Wednesday, March 19, 2008

Farhrad Tour

Farhrad Tour

Today we took a farhrad (bicycle) tour of Berlin. We began in Prenzberg (check?), and we chose to do a four hour look through Berlin, including the wall and the Reichstag, national capital.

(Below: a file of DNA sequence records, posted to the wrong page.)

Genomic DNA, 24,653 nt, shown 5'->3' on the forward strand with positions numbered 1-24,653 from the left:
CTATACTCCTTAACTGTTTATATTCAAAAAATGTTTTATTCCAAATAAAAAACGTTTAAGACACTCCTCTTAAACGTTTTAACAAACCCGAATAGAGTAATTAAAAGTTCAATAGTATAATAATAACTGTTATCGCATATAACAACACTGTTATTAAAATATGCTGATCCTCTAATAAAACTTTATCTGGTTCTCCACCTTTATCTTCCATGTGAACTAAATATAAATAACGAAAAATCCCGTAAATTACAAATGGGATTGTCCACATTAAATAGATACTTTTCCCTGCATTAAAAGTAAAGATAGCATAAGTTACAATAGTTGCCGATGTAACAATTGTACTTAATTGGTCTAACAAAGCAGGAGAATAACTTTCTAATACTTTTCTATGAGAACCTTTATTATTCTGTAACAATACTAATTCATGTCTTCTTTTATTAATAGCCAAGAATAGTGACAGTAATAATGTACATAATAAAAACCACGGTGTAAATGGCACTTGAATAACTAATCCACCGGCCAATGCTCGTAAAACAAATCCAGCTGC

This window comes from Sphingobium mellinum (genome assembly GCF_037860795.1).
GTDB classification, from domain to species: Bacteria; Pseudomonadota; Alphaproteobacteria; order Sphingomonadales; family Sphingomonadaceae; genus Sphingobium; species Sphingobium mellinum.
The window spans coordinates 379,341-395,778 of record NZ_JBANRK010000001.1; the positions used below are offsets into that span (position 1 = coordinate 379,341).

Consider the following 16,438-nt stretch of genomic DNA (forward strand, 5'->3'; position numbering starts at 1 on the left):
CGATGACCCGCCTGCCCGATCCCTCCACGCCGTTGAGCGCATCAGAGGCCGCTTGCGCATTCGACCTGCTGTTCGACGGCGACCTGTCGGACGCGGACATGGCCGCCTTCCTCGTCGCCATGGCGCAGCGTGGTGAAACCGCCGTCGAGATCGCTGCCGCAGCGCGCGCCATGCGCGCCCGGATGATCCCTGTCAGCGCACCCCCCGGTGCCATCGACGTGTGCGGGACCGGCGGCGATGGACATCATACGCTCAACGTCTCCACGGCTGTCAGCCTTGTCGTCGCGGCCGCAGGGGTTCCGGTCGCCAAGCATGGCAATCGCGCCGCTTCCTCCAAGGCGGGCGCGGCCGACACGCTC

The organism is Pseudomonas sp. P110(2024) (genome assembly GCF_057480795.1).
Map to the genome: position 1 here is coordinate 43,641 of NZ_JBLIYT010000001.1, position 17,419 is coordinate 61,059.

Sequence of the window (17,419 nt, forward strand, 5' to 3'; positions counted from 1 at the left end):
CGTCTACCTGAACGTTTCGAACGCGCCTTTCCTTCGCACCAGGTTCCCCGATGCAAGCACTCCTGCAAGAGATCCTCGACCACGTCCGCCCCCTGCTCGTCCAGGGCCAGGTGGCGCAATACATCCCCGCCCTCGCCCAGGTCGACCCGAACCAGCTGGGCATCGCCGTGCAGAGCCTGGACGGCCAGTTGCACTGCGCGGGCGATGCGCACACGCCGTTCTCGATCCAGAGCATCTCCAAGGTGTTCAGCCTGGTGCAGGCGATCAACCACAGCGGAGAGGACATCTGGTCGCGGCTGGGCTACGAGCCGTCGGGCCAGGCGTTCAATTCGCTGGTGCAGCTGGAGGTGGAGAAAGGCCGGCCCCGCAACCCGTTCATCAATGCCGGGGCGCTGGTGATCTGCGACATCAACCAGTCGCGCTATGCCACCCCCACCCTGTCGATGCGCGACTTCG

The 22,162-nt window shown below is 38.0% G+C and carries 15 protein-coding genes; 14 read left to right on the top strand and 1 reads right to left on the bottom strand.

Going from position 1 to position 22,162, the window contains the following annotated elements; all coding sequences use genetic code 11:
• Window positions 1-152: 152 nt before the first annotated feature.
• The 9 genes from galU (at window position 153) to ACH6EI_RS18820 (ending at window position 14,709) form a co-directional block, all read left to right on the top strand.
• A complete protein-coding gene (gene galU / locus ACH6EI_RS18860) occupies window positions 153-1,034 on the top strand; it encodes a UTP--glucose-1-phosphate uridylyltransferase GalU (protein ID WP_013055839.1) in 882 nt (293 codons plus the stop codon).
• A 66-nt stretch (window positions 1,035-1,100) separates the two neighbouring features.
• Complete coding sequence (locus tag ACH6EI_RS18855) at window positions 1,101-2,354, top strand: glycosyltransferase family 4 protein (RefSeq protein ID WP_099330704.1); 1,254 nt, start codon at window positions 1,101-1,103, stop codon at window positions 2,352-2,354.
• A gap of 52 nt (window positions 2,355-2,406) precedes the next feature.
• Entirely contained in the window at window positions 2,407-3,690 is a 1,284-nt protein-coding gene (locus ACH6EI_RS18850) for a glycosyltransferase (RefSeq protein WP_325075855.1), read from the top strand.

The starting point was the Kulturbrauerei. First we went along to the path of the old wall, and we saw preserved sections where monuments have been erected. In some cases people fled the coming closure just minutes from being trapped for 28 years. The DDR sealed buildings instantaneously with hundreds of men working in each bock to move entrances to back yards and seal front entrances with bricks on buildings that fronted the line of separation. Between the east and allied controlled zones. The cutting of the city into pieces killed for many years the vivacity that is re-emerging every day. We see on every corner where people are rebuilding and construction is bringing a re-unification pride from citizens. They also express themselves in the new capitol buildings in the Reichstag. The government here is completely transparent. In fact, the buildings are constructed out of glass and concrete, symbolizing transparent government with strength and stability. There is a building called the Bundesstreife, or Federal strip, that crosses the Spree River, where the wall was routed. The Bundesstreife crosses the river and division like a bandage over a wound, healing and fixing where the land bled. The Reichstag is also free to visit. I saw no police or security the whole time in the capital. People can walk into ANY government building, including the chancellery, the Reichstag itself where the parliament meets and the Bundesstreife where the supreme court meets. There is no cost, so even the poorest can participate actively. There is no security to frustrate and intimidate visitors. Kids are invited to play on the steps of the government, and feel comfortable with everything in the Capital. The re-built centralized, unified capital is also young and fresh. The Reichstag renovation was only finished in 1996, after it was burned in 1933, bombed throughout the war, disused for it's proximity to the wall, and only recently re-adopted as a government center. 


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